Switching to vaping can be a safe first step on the way to giving up smoking, says one vascular physician – provided giving up tobacco does not succeed by other means.
“The e-cigarette route involves an immediate massive risk reduction,” says Professor Martin Storck of the German Society for Vascular Surgery and Vascular Medicine, arguing that the goal should be to stop smoking, even if it means switching to another addiction.
“Smoking is the most important risk factor for the development and progression of atherosclerosis,” says Storck, “with the consequences of stroke, heart attack or amputation – especially in diabetics.”
And yet while they are less harmful than cigarettes, they’re far from harmless, and e-cigarettes are also addictive substances. What’s more, the vapour you inhale also contains substances that are harmful to your health, and little is known about the long-term consequences.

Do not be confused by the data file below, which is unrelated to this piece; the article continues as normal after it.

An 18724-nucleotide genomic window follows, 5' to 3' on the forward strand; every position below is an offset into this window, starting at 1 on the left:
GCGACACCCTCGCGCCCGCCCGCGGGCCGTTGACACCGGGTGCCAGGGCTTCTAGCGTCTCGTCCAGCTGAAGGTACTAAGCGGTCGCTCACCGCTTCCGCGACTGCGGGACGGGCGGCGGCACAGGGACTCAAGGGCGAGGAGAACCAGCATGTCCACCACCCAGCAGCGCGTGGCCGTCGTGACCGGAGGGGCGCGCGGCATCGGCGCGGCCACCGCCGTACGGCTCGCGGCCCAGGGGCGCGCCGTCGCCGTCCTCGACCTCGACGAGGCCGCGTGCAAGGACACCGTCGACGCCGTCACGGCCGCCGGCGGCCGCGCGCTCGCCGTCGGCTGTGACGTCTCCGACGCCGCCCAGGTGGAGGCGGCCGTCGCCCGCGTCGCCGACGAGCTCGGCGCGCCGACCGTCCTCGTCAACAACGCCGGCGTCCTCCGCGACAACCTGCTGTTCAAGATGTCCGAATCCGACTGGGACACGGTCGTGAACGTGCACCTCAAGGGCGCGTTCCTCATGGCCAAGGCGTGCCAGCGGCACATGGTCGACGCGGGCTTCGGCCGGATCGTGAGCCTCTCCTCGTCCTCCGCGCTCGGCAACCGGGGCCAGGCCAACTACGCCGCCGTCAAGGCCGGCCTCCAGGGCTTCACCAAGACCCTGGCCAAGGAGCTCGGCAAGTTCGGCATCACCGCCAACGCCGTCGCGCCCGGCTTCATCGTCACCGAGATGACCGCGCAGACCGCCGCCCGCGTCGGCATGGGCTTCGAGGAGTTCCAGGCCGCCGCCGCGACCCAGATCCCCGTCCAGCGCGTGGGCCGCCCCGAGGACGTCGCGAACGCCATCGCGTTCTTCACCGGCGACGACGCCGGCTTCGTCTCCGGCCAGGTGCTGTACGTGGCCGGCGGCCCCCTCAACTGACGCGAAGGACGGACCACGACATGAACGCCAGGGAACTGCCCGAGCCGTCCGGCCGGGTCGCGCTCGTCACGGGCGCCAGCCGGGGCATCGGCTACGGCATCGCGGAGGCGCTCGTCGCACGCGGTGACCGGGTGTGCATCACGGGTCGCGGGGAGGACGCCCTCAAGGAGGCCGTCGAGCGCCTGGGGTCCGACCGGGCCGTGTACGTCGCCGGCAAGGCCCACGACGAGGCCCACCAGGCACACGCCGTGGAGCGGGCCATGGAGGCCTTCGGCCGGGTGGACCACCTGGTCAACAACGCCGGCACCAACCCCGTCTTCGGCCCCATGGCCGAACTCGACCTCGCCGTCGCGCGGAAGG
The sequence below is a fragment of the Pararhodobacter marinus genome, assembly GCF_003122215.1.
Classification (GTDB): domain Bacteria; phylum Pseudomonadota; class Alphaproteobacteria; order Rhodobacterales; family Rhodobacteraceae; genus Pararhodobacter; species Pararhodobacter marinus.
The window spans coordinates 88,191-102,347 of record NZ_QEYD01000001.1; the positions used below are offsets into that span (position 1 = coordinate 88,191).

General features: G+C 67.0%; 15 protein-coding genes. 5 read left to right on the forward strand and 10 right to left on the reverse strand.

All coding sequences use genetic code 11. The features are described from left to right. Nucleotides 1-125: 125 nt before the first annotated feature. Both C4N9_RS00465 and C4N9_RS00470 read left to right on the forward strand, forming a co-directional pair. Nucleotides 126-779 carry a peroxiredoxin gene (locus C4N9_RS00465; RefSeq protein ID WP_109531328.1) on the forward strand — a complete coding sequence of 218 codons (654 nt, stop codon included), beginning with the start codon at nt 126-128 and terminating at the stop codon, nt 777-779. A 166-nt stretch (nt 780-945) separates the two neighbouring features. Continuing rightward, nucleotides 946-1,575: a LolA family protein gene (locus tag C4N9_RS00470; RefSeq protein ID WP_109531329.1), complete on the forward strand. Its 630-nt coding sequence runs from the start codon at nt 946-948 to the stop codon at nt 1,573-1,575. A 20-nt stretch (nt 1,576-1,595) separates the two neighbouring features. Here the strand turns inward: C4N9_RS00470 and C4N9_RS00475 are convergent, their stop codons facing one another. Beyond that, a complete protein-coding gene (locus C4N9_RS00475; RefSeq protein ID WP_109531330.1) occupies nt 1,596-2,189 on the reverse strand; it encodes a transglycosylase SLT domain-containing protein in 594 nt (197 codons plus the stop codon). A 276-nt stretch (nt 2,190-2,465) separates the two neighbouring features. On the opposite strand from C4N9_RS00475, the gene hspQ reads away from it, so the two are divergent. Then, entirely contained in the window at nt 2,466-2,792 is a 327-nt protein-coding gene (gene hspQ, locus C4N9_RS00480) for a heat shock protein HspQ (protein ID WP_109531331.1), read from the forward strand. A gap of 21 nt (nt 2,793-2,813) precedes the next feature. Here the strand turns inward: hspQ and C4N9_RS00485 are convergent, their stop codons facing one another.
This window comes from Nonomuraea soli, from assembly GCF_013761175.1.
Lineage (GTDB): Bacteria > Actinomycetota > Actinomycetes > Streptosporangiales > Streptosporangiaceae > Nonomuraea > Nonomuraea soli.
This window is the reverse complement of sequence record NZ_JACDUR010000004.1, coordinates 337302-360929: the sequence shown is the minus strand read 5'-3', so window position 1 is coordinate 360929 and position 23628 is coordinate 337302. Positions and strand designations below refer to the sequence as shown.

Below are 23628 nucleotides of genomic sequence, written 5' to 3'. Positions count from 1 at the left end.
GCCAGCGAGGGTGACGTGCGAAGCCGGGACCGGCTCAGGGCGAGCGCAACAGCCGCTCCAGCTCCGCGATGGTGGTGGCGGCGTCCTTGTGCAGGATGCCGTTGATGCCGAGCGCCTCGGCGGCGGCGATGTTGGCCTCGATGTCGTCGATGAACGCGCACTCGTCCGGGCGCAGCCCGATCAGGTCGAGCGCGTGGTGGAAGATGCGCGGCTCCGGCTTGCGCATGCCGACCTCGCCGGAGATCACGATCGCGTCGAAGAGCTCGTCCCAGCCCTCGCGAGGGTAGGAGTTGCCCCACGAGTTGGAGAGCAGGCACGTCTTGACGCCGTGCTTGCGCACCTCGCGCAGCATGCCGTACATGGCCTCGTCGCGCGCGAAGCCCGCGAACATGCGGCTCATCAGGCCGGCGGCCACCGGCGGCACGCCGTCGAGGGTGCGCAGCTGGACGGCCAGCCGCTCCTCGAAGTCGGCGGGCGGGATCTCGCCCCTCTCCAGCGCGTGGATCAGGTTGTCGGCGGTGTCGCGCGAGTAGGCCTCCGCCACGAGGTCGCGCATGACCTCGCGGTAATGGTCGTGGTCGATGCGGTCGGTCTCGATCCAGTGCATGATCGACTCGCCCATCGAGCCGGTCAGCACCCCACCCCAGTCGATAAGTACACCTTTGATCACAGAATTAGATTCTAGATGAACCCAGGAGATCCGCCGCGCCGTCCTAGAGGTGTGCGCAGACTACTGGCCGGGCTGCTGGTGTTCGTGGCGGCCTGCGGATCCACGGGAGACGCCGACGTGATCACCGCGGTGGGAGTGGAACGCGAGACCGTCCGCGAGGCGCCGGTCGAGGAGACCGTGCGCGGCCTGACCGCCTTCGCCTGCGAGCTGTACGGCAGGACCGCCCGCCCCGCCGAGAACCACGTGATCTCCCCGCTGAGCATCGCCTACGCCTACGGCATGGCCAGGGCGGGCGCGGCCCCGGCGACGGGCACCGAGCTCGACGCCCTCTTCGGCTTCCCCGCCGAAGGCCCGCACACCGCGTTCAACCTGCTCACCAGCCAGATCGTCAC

For those considering switching to vaping, vascular physician Storck points to reviews by the Cochrane organisation, which campaigns for evidence-based health care and evaluates available literature.
These studies have shown that the vapour from e-cigarettes and tobacco heaters contains significantly fewer harmful substances than cigarette smoke. “The order of magnitude is 90 to 95 per cent less.”
Therefore, a 100 per cent switch to e-cigarettes would be an option for smokers who otherwise would not be able to quit smoking, Storck says.
“Of course, complete quitting smoking remains the primary goal,” Storck clarifies, and e-cigarettes are only the lesser of two evils.
The problem: “Many smokers don’t even want to quit at first. After decades of smoking in some cases, it is difficult to give up smoking completely overnight – for example after a heart attack or pneumonia.”
In the view of the physician and his professional association, switching to e-cigarettes can at least reduce certain health risks.